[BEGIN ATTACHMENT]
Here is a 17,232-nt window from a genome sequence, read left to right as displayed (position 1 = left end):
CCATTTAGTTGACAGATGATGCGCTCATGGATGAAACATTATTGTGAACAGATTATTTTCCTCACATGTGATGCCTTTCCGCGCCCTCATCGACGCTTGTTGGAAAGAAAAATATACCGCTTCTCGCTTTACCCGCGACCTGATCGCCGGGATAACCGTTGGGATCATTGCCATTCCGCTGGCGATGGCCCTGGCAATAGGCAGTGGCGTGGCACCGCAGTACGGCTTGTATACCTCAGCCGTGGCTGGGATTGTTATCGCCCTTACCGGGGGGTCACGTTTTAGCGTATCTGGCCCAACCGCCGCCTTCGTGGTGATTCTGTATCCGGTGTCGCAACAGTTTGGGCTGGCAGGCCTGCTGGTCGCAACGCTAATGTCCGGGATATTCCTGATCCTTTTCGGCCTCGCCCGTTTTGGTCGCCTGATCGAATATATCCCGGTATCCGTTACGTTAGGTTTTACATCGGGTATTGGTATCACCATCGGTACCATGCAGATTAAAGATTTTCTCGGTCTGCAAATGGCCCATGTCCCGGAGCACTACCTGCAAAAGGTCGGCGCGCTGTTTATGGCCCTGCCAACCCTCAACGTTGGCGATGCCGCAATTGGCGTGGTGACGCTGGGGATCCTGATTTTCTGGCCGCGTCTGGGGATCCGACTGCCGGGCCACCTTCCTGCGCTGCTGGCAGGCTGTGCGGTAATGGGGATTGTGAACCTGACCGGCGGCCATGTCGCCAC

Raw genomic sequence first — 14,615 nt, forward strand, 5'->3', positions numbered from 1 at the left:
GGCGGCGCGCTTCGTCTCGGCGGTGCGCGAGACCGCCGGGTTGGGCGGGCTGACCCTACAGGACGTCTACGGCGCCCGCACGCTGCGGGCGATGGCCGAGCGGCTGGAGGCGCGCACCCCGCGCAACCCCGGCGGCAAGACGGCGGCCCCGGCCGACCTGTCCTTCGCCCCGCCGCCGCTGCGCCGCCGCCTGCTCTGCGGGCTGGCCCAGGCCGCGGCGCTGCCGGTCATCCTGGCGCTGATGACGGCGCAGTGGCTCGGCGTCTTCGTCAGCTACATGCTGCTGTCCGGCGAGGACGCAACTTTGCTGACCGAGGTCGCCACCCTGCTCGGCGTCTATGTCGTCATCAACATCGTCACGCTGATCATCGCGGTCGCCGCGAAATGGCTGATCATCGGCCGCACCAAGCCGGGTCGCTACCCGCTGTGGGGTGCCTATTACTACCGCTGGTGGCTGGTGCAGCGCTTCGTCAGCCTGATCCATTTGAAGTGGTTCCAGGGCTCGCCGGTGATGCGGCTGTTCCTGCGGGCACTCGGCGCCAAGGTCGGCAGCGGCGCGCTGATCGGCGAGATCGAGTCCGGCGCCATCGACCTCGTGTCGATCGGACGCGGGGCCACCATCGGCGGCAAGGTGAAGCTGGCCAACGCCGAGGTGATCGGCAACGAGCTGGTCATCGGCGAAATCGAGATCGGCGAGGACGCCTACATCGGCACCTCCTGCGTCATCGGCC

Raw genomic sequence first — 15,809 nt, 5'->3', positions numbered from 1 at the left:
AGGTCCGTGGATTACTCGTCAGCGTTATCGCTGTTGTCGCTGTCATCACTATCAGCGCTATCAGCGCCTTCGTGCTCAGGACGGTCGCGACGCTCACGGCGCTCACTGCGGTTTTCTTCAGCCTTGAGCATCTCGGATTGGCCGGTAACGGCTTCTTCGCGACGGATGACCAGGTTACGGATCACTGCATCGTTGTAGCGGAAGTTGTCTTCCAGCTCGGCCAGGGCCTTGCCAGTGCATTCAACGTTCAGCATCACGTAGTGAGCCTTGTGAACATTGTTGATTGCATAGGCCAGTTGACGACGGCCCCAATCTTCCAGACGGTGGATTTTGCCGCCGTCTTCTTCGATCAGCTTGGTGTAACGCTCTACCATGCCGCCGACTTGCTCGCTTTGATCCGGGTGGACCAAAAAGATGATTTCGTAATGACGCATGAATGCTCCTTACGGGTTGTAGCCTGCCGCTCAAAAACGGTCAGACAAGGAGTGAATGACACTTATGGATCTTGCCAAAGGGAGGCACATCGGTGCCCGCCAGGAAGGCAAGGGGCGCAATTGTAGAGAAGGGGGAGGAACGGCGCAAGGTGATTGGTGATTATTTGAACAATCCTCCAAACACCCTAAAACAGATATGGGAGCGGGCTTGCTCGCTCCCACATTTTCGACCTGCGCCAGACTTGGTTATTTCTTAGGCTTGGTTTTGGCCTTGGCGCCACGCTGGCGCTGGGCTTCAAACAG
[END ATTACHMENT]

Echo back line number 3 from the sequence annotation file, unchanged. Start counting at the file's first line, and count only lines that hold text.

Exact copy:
Raw genomic sequence first — 14,615 nt, forward strand, 5'->3', positions numbered from 1 at the left: